Hong Kong Property Market Stamps Duty Cuts Spark Recovery Optimism

Stocks of Hong Kong developers surged after Financial Secretary Paul Chan decided to abolish property cooling measures to revitalize the sector, which has been burdened by elevated borrowing costs and subdued economic sentiment.

During his budget speech on Wednesday, Chan disclosed that Hong Kong would eliminate all buy-side tightening measures for residential properties and waive stamp duties applicable to the transfer of REIT units with immediate effect.

The Hang Seng Property index soared by 2.4% in response to the announcement, albeit retracing from session highs thereafter, while the broader Hang Seng index experienced a 1.47% decline. New World Development shares surged by more than 8% initially, currently settling at 4%, and Hysan Development gained 0.3%. Sun Hung Kai Properties and CK Asset recorded increases of 1.35% and 0.55% respectively, whereas Henderson Land Development saw a 3.83% uptick.

Hong Kong
Stamp duty reductions are expected to boost transaction volumes, possibly leading to price recovery.

Hong Kong’s housing prices, once the highest globally, have plummeted nearly 20% since reaching their pinnacle in 2021, propelled by escalating interest rates and subdued market sentiment.

The sale and purchase agreements for all building units in 2023 declined by 2.7% compared to the previous year, as reported by the city’s Land Registry. Additionally, sales were nearly 40% lower than in 2021. The government’s home price index also saw a decrease for the ninth consecutive month in January, dropping by 1.57%.

“With these reductions in stamp duty, I think we’ll see certainly a fairly quick pickup in transaction volumes,” commented Peter Churchouse, managing director of Portwood Capital, a leading real estate investment company. “Then towards the back end of the year, we might start to see a little bit of a pickup in property prices.”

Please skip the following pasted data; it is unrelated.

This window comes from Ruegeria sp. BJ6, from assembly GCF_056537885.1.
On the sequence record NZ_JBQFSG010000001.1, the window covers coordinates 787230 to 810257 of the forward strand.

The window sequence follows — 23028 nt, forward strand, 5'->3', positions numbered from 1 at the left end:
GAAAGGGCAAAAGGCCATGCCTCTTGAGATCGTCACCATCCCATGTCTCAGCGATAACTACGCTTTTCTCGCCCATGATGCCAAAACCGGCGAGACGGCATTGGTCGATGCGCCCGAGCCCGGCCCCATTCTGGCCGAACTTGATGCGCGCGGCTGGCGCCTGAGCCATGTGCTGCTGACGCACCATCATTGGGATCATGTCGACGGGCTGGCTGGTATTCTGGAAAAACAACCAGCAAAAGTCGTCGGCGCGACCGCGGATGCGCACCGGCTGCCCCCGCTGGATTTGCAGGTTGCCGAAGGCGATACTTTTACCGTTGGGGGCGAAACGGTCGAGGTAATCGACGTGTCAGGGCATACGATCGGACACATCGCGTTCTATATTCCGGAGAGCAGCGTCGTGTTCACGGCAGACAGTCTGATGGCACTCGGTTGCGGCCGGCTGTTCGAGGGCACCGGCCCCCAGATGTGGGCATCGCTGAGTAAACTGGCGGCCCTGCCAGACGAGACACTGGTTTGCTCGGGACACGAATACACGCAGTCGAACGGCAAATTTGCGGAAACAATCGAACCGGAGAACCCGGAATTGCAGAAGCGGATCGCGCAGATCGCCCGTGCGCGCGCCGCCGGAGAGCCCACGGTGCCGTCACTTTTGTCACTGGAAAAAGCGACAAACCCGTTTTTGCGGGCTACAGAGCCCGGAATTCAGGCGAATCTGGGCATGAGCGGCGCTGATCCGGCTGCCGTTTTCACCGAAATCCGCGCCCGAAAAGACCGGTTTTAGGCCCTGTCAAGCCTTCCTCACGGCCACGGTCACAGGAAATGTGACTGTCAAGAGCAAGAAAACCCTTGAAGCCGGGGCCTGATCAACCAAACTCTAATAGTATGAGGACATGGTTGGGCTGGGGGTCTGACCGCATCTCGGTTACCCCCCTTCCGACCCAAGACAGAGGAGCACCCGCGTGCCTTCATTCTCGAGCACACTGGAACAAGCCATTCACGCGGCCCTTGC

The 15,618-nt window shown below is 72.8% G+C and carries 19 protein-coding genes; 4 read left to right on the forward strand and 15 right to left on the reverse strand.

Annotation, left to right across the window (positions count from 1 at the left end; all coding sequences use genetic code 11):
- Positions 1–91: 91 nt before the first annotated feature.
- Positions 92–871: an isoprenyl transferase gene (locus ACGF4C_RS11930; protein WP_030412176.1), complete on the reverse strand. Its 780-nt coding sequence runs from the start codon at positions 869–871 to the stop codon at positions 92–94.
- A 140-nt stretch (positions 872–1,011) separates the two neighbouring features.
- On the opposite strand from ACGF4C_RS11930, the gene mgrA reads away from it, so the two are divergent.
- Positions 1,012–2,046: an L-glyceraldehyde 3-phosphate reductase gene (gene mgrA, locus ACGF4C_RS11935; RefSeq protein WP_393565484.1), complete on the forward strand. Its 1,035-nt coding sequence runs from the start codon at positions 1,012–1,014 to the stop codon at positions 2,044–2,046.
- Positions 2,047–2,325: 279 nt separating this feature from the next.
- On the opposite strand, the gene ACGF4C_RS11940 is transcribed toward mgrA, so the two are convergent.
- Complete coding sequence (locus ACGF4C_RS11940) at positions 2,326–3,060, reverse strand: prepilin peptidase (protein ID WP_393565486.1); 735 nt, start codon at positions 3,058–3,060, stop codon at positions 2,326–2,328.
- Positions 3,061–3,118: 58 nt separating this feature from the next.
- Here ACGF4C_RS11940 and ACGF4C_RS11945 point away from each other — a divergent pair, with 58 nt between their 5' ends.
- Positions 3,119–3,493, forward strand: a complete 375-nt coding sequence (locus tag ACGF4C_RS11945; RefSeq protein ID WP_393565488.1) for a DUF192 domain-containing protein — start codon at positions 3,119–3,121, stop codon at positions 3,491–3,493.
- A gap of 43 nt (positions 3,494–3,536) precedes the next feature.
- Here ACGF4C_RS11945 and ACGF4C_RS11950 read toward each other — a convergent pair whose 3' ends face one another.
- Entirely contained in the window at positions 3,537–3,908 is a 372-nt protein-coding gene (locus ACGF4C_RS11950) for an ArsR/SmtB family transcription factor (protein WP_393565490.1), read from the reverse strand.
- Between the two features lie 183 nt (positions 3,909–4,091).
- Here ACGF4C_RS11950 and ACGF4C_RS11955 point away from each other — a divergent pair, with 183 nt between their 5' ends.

Previously, the city had imposed a 7.5% stamp duty on non-permanent residents purchasing property, as well as on additional properties purchased by permanent residents. These rates for both levies were slashed from 15% in October.

Hong Kong aiming for economic growth of 2.5%-3.5%.
The government signals potential easing of property lending policies, aiming for economic growth of 2.5%-3.5%.

Churchouse further noted that this change could “be a bit of a positive flip” for the broader Hong Kong stock market, which has been closely linked with the residential property market. Hong Kong’s stock markets have experienced a decline of around 40% from their highs a couple of years ago.

“We might see a little bit of light at the end of the stock market tunnel,” he remarked.

Chan also hinted at the possibility of further easing policies on property lending. Hong Kong’s Monetary Authority is expected to make announcements later in the day.

Chan expressed his expectation for the economy to grow within a range of 2.5% to 3.5% this year. In addition, Hong Kong’s government is rolling out over 1 billion Hong Kong dollars ($127 million) to support its tourism industry.

Sajda Parveen
Sajda Parveen
Sajda Praveen is a market expert. She has over 6 years of experience in the field and she shares her expertise with readers. You can reach out to her at [email protected]
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